You have to start from somewhere. You cannot expect people to just appreciate your work and buy your pieces; that takes a lot of time. If you take a studio job, realise that you won’t get your name known if you work for someone else. For a lot of people this is a difficult choice, it’s a struggle, but you have to be realistic and work for other people first.

8 – Shared design vision

In a studio job, work for someone you appreciate and believe in, it keeps you motivated during long work hours – unavoidable in the fashion industry!  It’s really good to work with someone who shares your ideas and whose designs and materials you can really relate to. It’s important that the label’s aesthetics are similar to your own; otherwise you will struggle to support and understand the designer.

9 – Finally, be nice!

It’s really important that you don’t have an attitude – don’t be difficult, dramatic or competitive. It’s important to work well within a team; those people will remember you. Designers want collaborators who support them.

So, now you have had a peek into what your next year – and the first year of your fashion career – might hold. It may be exhilarating and life-changing; it will definitely involve hard work, long hours and, possibly, Excel spreadsheets…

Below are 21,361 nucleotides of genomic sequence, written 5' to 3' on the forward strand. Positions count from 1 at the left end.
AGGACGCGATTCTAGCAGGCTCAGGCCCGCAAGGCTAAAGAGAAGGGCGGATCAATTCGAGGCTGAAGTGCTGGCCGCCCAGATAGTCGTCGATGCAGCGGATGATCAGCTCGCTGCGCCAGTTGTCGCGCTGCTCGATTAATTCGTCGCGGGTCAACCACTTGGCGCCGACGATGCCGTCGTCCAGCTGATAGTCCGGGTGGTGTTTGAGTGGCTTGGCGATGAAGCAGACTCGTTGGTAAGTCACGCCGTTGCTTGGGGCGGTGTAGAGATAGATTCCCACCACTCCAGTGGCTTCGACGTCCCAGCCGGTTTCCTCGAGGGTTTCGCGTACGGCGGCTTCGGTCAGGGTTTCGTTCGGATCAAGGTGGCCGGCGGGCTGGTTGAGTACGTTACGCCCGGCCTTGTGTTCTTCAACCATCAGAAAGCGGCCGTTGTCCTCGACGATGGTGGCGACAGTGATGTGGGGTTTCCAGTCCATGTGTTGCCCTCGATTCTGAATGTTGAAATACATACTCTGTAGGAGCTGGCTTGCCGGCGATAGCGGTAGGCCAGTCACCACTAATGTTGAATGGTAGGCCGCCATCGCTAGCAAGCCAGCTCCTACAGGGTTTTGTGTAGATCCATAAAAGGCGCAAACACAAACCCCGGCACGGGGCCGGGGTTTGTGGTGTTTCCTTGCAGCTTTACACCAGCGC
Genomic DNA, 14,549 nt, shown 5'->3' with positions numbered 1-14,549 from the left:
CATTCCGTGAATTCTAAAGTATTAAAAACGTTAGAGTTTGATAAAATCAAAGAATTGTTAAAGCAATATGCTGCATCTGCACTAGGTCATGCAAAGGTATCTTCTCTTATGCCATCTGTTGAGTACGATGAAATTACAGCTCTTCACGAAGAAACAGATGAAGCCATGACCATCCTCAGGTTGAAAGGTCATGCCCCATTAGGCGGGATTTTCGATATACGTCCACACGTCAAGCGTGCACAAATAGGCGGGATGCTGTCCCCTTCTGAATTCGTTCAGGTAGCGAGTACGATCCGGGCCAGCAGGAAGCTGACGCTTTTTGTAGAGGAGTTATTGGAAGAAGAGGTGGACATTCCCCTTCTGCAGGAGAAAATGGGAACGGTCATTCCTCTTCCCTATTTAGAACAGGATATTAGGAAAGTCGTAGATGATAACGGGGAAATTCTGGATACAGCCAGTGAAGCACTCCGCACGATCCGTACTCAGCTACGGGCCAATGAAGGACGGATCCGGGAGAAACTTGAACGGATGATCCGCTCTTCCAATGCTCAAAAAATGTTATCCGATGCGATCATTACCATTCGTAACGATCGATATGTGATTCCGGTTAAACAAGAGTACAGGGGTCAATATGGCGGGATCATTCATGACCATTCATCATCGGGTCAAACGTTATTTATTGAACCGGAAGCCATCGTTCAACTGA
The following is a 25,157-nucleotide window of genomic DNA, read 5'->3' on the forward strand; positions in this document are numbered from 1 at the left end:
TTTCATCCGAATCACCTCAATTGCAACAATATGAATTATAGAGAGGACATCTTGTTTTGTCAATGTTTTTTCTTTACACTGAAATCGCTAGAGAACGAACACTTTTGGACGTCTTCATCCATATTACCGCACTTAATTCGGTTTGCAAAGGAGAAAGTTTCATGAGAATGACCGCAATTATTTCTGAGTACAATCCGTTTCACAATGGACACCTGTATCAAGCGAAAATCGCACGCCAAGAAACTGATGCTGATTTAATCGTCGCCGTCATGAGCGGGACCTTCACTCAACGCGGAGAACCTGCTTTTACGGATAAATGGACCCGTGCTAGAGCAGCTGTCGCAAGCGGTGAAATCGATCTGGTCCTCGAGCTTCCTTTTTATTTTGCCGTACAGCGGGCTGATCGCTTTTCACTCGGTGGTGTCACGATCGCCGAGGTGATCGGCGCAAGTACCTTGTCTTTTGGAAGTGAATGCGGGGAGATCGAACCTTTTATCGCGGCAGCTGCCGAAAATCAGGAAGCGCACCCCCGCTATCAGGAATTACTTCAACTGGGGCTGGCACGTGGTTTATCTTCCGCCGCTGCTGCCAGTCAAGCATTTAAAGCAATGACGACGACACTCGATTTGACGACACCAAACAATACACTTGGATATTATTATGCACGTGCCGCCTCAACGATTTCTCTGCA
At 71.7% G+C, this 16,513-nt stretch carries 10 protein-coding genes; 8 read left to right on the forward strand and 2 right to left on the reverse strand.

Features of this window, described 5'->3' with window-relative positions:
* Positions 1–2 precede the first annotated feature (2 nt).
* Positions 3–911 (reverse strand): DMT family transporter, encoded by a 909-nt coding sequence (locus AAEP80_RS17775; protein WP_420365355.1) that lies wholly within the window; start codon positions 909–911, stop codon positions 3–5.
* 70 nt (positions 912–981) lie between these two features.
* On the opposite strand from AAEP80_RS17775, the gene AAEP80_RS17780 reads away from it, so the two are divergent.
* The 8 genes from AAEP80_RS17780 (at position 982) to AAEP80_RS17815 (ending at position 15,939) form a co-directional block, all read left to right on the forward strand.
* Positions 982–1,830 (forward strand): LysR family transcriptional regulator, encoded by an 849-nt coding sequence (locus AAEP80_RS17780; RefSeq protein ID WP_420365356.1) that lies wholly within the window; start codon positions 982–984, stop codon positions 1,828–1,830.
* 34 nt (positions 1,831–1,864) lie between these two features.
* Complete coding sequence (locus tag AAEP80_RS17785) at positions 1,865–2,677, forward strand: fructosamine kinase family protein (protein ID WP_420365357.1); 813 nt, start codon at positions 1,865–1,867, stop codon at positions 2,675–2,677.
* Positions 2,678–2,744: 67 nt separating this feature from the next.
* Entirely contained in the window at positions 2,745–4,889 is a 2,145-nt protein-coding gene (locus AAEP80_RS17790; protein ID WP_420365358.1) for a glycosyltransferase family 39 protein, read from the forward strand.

We wish you all the best of luck!


Written by Jacki Hall

Jacki Hall

Jacki Hall is a Chartered Marketer and works with small creative and fashion businesses and undergraduate and postgraduate entrepreneurs in London, the U.K. and internationally to support them in their start-up and early stage development.
With fifteen years fashion and creative industry experience as a practitioner and an academic, Jacki now works individually with fashion and creative clients, in partnership with like-minded development and incubator organisations, and with large academic institutes to support and educate new and innovative creative businesses. She is an experienced lecturer and researcher, and holds an MSc (Distinction) in Fashion Marketing.
For more information about Jacki’s work with small creative and fashion businesses through teaching, partnership work, seminars and consultancy by visiting